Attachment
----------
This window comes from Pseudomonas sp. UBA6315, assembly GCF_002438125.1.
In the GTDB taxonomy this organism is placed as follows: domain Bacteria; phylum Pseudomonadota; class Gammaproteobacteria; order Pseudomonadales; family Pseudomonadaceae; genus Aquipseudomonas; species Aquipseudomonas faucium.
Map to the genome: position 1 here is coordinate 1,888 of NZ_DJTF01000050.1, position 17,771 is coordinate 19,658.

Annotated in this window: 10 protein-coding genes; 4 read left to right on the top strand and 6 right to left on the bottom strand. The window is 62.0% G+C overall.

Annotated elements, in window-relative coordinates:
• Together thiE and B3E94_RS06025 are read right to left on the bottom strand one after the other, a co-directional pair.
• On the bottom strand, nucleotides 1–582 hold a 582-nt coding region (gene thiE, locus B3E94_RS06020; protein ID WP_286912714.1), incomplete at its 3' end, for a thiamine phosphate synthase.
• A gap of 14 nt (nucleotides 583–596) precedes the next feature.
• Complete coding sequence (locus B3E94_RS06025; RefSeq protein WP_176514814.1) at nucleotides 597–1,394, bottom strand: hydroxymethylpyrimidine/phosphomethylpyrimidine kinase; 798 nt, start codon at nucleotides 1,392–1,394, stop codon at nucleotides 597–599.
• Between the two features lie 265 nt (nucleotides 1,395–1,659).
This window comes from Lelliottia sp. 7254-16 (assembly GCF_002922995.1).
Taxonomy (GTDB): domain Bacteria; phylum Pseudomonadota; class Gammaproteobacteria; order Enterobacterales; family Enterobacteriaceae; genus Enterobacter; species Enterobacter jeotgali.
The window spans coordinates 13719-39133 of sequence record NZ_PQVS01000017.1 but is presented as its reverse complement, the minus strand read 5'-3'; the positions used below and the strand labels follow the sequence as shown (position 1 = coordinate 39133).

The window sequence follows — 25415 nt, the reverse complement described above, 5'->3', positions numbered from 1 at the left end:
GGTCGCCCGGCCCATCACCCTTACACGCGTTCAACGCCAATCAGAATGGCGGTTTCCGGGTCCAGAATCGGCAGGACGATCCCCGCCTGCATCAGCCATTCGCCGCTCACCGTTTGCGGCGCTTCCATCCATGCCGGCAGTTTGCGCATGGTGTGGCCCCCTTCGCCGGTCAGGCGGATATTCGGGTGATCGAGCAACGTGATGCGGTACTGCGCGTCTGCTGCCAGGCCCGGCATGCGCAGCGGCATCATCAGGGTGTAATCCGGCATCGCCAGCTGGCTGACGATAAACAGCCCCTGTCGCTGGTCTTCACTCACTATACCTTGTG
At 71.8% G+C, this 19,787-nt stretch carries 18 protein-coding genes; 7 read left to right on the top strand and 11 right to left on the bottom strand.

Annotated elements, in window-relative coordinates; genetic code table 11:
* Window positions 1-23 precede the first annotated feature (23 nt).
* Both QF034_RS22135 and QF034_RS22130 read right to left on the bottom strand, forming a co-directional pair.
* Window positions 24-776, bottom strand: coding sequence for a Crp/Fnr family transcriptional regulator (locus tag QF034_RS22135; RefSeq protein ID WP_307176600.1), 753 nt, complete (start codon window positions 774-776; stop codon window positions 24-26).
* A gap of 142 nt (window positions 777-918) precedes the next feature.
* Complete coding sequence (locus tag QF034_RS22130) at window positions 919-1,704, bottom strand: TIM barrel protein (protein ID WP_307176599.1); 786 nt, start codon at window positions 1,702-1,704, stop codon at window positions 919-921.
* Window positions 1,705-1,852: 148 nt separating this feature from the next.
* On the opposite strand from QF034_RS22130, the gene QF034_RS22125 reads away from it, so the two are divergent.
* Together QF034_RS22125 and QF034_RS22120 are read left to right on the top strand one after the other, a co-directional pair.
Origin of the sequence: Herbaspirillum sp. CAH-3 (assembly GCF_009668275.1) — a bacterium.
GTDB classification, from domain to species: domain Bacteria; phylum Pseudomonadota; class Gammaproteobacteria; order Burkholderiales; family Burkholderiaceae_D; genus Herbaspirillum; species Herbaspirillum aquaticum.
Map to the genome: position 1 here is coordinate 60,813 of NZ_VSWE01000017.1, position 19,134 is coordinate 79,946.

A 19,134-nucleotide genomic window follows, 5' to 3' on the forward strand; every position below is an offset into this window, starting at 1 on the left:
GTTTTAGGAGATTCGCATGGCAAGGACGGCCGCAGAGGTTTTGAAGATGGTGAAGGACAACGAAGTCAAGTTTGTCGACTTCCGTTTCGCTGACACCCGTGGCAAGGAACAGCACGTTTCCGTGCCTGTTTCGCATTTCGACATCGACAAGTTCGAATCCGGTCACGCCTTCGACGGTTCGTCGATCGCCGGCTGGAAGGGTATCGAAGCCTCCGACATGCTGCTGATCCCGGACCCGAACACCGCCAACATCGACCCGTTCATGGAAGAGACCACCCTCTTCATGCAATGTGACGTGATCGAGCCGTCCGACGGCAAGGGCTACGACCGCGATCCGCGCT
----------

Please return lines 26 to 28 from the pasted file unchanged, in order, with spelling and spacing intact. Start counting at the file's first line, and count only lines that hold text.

Origin of the sequence: Herbaspirillum sp. CAH-3 (assembly GCF_009668275.1) — a bacterium.
GTDB classification, from domain to species: domain Bacteria; phylum Pseudomonadota; class Gammaproteobacteria; order Burkholderiales; family Burkholderiaceae_D; genus Herbaspirillum; species Herbaspirillum aquaticum.
Map to the genome: position 1 here is coordinate 60,813 of NZ_VSWE01000017.1, position 19,134 is coordinate 79,946.